Accepted name: microbial collagenase
Reaction: Digestion of native collagen in the triple helical region at ┼Gly bonds. With synthetic peptides, a preference is shown for Gly at P3 and P1′, Pro and Ala at P2 and P2′, and hydroxyproline, Ala or Arg at P3′
Other name(s): Clostridium histolyticum collagenase; clostridiopeptidase A; collagenase A; collagenase I; Achromobacter iophagus collagenase; collagenase; aspergillopeptidase C; nucleolysin; azocollase; metallocollagenase; soycollagestin; Clostridium histolyticum proteinase A; clostridiopeptidase II; MMP-8; clostridiopeptidase I; collagen peptidase; collagen protease; collagenase MMP-1; metalloproteinase-1; kollaza; matrix metalloproteinase-1; MMP-1; matrix metalloproteinase-8; matirx metalloproteinase-18; interstitial collagenase
Comments: Six species of metalloendopeptidase acting on native collagen can be isolated from the medium of Clostridium histolyticum. Class I has forms α (68 kDa), β (115 kDa) and γ (79 kDa); class II has δ (100 kDa), ε (110 kDa) and ζ (125 kDa). The two classes are immunologically crossreactive, but have significantly different sequences, and different specificities such that their actions on collagen are complementary. The enzymes also act as peptidyl-tripeptidases. Variants of the enzyme have been purified from Bacillus cereus [10], Empedobacter collagenolyticum [4], Pseudomonas marinoglutinosa [1], and species of Vibrio, Vibrio B-30 (ATCC 21250) [2] and V. alginolyticus (previously Achromobacter iophagus) [3,8]. Also known from Streptomyces sp. [9]. The Vibrio enzyme is the type example of peptidase family M9.
1.  Hanada, K., Mizutani, T., Yamagishi, M., Tsuji, H., Misaki, T. Sawada, J. The isolation of collagenase and its enzymological and physico-chemical properties. Agric. Biol. Chem. 37 (1973) 1771–1781.
2.  Merkel, J.R. and Dreisbach, J.H. Purification and characterization of a marine bacterial collagenase. Biochemistry 17 (1978) 2857–2863. [PMID: 210785]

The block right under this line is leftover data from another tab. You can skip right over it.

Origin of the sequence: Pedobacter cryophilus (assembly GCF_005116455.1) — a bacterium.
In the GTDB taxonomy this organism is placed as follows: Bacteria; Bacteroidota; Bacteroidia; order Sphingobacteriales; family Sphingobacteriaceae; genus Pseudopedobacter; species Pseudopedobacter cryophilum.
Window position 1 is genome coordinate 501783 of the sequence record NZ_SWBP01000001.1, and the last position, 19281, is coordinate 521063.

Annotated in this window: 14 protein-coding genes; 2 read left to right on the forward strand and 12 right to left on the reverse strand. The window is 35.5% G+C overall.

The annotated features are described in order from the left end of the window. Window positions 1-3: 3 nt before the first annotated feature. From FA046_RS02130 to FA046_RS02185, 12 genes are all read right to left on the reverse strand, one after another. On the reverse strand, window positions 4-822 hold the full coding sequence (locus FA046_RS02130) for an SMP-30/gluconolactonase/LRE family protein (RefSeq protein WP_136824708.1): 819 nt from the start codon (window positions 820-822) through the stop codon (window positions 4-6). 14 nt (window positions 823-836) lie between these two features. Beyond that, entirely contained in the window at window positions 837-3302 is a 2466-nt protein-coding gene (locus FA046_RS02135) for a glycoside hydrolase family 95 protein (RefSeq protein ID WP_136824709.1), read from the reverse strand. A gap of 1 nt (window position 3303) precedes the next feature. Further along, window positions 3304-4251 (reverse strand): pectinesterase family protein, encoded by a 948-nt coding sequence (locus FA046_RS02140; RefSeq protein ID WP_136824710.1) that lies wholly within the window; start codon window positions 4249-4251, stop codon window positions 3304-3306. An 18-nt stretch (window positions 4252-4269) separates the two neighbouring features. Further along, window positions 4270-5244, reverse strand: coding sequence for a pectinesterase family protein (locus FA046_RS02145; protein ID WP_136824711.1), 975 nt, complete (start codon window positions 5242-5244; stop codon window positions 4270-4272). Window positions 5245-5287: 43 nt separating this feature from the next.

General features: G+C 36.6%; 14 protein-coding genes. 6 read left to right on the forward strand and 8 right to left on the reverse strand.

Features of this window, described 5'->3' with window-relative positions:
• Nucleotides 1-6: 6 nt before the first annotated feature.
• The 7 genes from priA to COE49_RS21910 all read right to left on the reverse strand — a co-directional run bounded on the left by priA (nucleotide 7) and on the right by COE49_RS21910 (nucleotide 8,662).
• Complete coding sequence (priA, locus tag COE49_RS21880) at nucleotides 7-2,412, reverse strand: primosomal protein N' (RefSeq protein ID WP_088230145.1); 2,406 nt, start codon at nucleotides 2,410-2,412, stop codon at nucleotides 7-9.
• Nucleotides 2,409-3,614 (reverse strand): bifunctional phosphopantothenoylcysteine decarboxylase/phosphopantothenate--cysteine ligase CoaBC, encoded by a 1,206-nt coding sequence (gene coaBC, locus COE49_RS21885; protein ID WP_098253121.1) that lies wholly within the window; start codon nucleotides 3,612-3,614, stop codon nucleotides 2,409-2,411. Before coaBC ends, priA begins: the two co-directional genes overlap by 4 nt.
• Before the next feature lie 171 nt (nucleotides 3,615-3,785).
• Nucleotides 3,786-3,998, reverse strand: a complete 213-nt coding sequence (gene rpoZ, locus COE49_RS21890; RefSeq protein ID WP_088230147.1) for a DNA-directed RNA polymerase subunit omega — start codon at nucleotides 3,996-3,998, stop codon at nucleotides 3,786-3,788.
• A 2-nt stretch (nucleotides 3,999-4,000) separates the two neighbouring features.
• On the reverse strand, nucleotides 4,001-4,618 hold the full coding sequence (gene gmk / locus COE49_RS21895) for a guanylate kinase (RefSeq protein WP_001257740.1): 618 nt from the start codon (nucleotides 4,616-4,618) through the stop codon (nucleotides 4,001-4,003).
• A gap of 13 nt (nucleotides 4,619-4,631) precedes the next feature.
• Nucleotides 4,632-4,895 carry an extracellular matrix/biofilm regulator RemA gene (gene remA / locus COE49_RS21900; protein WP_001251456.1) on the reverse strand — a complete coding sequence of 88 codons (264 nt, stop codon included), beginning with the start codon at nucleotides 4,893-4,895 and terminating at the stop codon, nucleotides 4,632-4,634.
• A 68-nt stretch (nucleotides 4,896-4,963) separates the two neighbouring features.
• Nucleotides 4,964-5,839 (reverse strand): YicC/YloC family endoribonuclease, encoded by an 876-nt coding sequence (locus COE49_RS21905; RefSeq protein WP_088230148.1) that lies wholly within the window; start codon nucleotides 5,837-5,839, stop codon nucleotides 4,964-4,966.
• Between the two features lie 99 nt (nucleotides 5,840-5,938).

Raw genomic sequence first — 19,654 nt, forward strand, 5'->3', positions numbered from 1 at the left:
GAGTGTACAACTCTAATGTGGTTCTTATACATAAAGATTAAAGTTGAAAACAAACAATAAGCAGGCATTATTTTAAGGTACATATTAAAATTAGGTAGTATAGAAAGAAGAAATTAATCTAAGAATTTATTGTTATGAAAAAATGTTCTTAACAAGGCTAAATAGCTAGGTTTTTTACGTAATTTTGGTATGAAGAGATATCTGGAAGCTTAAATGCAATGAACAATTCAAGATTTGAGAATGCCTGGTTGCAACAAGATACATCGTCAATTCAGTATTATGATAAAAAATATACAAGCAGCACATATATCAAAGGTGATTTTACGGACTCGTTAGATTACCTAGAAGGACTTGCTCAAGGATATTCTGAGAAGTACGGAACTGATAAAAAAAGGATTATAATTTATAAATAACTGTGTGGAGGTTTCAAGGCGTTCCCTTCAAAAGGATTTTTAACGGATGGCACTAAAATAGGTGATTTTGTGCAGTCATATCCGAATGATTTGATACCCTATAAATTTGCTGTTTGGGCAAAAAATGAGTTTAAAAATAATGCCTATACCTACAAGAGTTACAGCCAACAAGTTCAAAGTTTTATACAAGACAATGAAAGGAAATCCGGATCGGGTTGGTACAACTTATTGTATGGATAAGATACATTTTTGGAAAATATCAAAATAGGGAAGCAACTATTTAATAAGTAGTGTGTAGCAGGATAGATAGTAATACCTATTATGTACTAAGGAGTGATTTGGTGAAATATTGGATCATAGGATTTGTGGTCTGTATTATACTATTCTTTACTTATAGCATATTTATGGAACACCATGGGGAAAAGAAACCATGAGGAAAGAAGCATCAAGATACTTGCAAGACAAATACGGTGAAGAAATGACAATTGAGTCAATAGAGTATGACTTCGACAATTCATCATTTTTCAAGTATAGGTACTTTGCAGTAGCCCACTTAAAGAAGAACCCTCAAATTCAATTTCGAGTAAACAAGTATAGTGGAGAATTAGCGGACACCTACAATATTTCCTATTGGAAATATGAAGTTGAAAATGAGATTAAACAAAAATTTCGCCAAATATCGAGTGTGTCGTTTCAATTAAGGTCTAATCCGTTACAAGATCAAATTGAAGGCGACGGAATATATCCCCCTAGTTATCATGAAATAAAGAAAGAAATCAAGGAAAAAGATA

3.  Heindl, M.-C., Fermandjian, S. and Keil, B. Circular dichroism comparative studies of two bacterial collagenases and thermolysin. Biochim. Biophys. Acta 624 (1980) 51–59. [PMID: 6250633]
4.  Labadie, J. and Montel, M..-C. Purification et étude de quelques propriétés d’une collagénase produite par Empedobacter collagenolyticum. Biochimie 64 (1982) 49–54. [PMID: 6530724]
5.  Bond, M.D and Van Wart, H.D. Characterization of the individual collagenases from Clostridium histolyticum. Biochemistry 23 (1984) 3085–3091. [PMID: 6087888]
6.  Bond, M.D. and Van Wart, H.D. Relationship between the individual collagenases of Clostridium histolyticum: evidience for evolution by gene duplication. Biochemistry 23 (1984) 3092–3099. [PMID: 6087889]
7.  Van Wart, H.D. and Steinbrink, D.R. Complementary substrate specificities of class I and class II collagenases from Clostridium histolyticum. Biochemistry 24 (1985) 6520–6526. [PMID: 3002445]
8.  Tong, N.T., Tsugita, A. and Keil-Dlouha, V. Purification and characterization of two high-molecular-mass forms of Achromobacter collagenase. Biochim. Biophys. Acta 874 (1986) 296–304.
9.  Endo, A., Murakawa, S., Shimizu, H. and Shiraishi, Y. Purification and properties of collagenase from a Streptomyces species. J. Biochem. (Tokyo) 102 (1987) 163–170. [PMID: 2822678]
10.  Makinen, K.K. and Makinen, P.-L. Purification and properties of an extracellular collagenolytic protease produced by the human oral bacterium Bacillus cereus (strain Soc 67). J. Biol. Chem. 262 (1987) 12488–12495. [PMID: 3040751]
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